In a clever twist to keep the thugs at bay and Lilli from leaving the production, Fred has them don Shrew costumes and accompany Lilli everywhere on stage in the hope the show will go on and the thugs will take the Box Office in payment for the gambling losses. When they and the entire cast conclude Act I with the rousing and funny “Kiss Me Kate,” (O’Hara’s solo aria and the shooting of piccolo-bird are adorable) they too get in on the act, gun-a-blazing, feathers flying as the curtain falls
Though Act II begins with the incongruous “Too Darn Hot,” (when it is hot, no one wants to move) the dance/song number is so spectacular that the realm of the fantastic takes over. Corbin Bleu leads the dance team and then taps down the house with his unparalleled energy and brilliance. The Porter music is sultry, the acrobatic dance and tap number so sweep up the audience, beauty arrives. It is this ensemble’s highpoint number in the play, among the many sterling numbers. Despite the heat/movement incongruity, the singers/dancers’ investment in strutting their wares with every fiber of their physical and emotional well being, just overwhelms. Sensory enjoyment evaporates one kind of “heat” and supplants it with another, excitement.
In Act II, Fred/Petruchio’s “Where Is the Life That Late I Led” reveals the duality inherent in Fred’s change-over to eventually accept that he loves Lilli and regrets their break-up and her leaving forever. This becomes clear when Fred takes advantage of the General’s stereotyping of women by demeaning Lilli behind her back in a last ditch attempt to keep her near him in the show.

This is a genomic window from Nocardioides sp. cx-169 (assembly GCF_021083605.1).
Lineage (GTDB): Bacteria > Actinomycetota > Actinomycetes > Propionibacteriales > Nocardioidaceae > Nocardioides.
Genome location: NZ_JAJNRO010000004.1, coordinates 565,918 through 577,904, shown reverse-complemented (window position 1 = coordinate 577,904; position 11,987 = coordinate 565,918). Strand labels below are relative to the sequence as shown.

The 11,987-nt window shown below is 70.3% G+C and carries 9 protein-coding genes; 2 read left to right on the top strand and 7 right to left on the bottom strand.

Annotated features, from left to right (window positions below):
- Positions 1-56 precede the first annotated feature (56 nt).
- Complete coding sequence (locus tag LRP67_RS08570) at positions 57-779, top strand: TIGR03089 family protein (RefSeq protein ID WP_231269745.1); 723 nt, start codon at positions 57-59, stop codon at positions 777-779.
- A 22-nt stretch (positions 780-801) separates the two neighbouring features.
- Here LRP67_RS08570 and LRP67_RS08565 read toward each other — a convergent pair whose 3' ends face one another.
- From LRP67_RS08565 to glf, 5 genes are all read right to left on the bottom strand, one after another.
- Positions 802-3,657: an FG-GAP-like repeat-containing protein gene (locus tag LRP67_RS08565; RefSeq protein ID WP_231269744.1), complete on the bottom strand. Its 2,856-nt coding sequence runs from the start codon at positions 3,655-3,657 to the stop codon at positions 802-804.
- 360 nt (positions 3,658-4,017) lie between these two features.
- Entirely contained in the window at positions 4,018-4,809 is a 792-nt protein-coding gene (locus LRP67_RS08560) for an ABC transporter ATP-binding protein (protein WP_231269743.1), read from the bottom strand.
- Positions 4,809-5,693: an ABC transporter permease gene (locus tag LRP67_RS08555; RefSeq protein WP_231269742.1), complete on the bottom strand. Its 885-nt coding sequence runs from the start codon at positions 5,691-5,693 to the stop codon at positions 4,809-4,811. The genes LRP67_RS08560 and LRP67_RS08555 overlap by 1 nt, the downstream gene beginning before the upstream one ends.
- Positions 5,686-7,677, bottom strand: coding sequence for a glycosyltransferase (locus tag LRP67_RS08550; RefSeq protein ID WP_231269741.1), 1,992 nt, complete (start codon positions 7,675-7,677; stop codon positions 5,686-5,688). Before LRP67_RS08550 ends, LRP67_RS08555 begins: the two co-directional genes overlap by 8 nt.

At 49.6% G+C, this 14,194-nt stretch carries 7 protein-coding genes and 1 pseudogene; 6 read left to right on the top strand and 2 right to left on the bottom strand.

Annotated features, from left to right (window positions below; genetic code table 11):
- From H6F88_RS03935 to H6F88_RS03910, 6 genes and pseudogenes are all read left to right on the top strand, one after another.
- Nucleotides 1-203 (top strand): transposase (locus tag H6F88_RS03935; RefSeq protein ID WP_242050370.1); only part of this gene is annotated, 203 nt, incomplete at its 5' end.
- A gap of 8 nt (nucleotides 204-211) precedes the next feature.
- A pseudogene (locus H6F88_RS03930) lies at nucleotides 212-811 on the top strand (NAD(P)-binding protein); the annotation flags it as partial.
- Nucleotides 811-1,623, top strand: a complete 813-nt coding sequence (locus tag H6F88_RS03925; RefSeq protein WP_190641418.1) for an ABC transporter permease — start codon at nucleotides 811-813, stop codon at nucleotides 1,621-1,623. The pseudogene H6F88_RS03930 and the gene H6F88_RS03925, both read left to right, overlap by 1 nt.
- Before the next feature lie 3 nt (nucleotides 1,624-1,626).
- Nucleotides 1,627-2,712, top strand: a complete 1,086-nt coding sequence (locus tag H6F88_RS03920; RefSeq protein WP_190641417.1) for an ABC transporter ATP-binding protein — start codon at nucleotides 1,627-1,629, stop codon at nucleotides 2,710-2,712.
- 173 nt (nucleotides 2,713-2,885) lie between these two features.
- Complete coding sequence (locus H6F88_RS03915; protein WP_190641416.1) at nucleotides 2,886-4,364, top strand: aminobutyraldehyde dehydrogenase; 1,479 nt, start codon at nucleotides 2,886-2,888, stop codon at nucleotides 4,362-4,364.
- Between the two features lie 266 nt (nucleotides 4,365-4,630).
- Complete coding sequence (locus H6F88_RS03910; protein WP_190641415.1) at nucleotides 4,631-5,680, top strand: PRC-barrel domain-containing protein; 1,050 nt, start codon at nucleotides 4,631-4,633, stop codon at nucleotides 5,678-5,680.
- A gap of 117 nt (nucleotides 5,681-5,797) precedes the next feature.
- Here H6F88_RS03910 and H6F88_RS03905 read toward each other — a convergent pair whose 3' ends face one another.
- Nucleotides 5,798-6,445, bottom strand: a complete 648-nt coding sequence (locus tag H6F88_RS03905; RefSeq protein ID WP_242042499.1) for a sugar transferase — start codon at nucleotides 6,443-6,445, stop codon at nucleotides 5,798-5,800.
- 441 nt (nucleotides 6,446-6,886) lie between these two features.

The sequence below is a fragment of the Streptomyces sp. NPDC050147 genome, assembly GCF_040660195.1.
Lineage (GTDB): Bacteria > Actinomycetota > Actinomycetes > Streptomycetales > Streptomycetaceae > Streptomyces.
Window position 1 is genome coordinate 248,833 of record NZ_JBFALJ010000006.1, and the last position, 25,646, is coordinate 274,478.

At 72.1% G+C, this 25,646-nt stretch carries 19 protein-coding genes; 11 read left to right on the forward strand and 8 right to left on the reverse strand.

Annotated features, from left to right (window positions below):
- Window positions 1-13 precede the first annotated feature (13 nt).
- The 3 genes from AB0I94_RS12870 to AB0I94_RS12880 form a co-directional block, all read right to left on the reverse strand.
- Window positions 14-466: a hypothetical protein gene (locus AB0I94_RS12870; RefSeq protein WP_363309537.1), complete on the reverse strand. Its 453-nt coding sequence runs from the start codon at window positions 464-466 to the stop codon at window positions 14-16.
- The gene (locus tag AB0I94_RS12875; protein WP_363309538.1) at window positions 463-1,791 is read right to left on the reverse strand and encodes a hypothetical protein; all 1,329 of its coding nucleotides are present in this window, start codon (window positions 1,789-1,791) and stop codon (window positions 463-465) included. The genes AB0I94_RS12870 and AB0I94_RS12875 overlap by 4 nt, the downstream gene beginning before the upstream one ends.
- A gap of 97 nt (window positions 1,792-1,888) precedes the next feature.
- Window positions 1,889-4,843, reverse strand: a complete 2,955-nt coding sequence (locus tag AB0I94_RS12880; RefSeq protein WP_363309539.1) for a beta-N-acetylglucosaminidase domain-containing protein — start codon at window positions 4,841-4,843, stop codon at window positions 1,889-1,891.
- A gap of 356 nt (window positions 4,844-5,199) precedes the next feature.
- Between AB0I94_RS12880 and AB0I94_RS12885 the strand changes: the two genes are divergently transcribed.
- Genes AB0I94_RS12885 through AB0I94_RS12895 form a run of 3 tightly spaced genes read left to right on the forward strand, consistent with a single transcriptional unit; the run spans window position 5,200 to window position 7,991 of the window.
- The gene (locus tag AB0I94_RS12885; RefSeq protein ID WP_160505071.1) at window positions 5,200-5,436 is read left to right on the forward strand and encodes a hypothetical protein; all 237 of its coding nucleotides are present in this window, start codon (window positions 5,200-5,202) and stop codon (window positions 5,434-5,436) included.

We dislike the General’s misogyny and his referral to the future Mrs. General Howell as “the little woman.” Of course Fred already sees the handwriting on the wall for Lilli’s upcoming disastrous marriage to the General. Indeed, Lilli is her “own person” which the General will force her to reorient to himself as his career will overshadow hers. He, not she, is the star of the country. The scenes between the General and Lilli point up the dichotomy between the theatrical life and the “helpmeet” life the General requires.
The fabulous “From This Moment On,” is performed by Lilli and the General with energetic, almost frenetic confidence. Lilli sings with determination that she is leaving the theater to be the wifely ambassador for the General’s campaign. Fred looks on with skepticism. O’Hara’s interpretation belies that she isn’t convinced that marrying the General is the right move, though the General is completely clueless, a harbinger of their relationship. Does she or doesn’t she? You’ll just have to see the production if you are unfamiliar with Kiss Me Kate.